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The Board of Immigration Appeals applied the Supreme Court's decisions in Descamps and Moncrieffe to find that the respondent's felony conviction under section 76-10-508.1 of the Utah Code for discharge of a firearm was not an aggravated felony crime of violence, but was a deportable firearms offense.

Section 76-10-508.1(1) has three subsections and it was not clear which the respondent was convicted of.  The first, subsection (a), penalizes one who "discharges a firearm in the direction of any person or persons,  knowing or having reason to believe that any person may be endangered by the discharge of the firearm."  This does not require any particular mental state by the person who discharges the firearm, which means under the Utah Code that it may be done with intent, knowledge, or recklessness.

The Supreme Court held in Leocal that the mental state of recklessness does not satisfy the federal definition of a crime of violence, so the Board held that a violation of section 76-10-508.1(1)(a) is not necessarily an aggravated felony crime of violence.   Further, the Board held it could not find the respondent was convicted of an aggravated felony under the modified categorical approach.  It determined it could not use the modified categorical approach because the mental states for subsection (a) (intentionally, knowingly, or recklessly) are not divisible because they are not elements of the offense that a jury must unanimously agree upon.  In other words, a jury returning a guilty verdict could do so where some members of the jury believe the defendant acted intentionally, while others believe he acted recklessly.  Since the offense does not necessarily constitute a crime of violence and it is not divisible, no conviction for section 76-10-508.1(1)(a) would be an aggravated felony crime of violence.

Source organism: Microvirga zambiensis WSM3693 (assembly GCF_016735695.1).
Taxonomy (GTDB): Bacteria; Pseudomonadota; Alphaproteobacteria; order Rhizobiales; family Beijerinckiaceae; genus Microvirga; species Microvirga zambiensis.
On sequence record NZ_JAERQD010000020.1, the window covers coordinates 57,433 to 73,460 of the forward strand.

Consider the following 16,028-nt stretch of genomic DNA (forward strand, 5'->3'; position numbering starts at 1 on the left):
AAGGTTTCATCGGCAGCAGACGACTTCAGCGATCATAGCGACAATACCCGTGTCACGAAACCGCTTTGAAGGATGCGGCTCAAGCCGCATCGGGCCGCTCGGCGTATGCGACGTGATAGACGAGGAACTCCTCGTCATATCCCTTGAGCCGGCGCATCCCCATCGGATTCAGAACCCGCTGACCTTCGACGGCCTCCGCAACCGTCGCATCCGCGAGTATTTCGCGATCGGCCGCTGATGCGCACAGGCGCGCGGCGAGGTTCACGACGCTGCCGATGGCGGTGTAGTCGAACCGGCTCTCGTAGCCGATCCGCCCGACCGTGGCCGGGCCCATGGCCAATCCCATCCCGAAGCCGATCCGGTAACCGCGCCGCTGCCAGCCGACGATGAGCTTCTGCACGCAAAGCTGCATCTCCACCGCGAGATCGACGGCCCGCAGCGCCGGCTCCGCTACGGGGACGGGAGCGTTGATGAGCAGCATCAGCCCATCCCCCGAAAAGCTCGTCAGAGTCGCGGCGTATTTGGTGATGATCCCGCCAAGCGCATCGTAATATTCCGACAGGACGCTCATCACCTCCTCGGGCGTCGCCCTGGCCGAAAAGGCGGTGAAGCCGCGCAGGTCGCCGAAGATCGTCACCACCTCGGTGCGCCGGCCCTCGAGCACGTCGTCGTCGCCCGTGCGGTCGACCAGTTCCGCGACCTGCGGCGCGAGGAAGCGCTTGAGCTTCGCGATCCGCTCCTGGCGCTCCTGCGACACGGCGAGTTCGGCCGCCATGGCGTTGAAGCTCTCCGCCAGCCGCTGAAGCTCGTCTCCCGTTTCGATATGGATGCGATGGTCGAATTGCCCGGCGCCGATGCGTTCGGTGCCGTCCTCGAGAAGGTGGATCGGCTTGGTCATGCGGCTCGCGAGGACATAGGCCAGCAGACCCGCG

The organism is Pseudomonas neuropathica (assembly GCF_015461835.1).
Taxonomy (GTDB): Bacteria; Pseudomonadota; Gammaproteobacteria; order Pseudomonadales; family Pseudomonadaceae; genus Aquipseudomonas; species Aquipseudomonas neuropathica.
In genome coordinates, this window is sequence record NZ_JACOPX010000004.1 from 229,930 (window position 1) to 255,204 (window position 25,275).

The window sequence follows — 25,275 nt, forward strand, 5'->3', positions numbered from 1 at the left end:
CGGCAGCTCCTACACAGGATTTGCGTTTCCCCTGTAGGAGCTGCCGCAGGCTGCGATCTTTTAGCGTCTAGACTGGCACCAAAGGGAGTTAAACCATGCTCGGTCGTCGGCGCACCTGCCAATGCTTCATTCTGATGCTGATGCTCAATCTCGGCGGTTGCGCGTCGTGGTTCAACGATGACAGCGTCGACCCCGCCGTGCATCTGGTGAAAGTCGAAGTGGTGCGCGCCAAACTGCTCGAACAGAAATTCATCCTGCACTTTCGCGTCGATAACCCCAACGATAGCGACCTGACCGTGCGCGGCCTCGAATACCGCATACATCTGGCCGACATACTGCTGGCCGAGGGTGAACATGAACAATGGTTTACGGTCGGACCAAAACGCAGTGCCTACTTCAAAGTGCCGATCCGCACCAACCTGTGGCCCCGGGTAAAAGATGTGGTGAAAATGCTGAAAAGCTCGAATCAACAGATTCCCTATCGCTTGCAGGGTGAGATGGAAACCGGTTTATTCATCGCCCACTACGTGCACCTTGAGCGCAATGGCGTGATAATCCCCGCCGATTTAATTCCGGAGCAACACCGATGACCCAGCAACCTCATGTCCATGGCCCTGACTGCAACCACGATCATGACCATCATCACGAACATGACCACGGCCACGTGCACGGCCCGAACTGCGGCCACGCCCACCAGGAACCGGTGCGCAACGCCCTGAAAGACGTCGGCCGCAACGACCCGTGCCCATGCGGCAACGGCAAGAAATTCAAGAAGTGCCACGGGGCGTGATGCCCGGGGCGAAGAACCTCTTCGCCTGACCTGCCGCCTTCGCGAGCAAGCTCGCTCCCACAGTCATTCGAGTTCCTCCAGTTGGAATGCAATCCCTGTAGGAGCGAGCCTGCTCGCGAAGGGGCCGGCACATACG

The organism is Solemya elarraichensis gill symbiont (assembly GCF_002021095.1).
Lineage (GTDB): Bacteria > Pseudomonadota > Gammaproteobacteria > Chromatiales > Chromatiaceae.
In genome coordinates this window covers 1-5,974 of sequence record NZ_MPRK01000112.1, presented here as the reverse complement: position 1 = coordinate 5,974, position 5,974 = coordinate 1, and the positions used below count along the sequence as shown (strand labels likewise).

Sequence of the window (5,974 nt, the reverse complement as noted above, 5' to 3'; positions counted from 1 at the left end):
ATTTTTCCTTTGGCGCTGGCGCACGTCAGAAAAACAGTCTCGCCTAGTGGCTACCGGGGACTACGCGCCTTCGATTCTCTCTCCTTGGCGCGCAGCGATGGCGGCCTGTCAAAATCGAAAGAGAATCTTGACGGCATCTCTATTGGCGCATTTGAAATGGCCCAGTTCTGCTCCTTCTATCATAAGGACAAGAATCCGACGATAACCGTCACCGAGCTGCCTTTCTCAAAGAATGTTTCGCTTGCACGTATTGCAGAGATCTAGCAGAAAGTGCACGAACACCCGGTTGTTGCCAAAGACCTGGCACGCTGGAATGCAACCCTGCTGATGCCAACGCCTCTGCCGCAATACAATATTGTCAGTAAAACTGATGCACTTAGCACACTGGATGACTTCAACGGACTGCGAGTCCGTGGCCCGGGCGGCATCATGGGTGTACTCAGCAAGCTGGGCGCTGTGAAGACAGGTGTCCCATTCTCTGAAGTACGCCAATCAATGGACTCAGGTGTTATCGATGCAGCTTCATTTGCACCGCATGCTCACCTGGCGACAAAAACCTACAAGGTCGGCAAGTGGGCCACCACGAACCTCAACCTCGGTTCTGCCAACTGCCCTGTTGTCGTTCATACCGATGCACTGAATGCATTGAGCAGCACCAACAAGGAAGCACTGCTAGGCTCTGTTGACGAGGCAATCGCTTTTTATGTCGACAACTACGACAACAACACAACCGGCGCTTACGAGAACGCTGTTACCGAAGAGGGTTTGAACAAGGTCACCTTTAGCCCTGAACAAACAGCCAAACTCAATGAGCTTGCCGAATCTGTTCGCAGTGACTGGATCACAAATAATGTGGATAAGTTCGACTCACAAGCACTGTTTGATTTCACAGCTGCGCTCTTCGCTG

The Board nonetheless found that Chairez-Castrejon was convicted of a firearms offense because it rejected his argument on the antique firearm exception.  The federal definition of a firearm excludes certain antique firearms, while the respondent argued that Utah law did not.  The Board noted that there was no specific exception for antique firearms under Utah law, but also found that the respondent had not shown Utah actually prosecutes offenses involving antique firearms.  In Moncrieffe, the Supreme Court held that an alien who invokes this “antique firearm” argument in order to defeat an aggravated felony charge “would have to demonstrate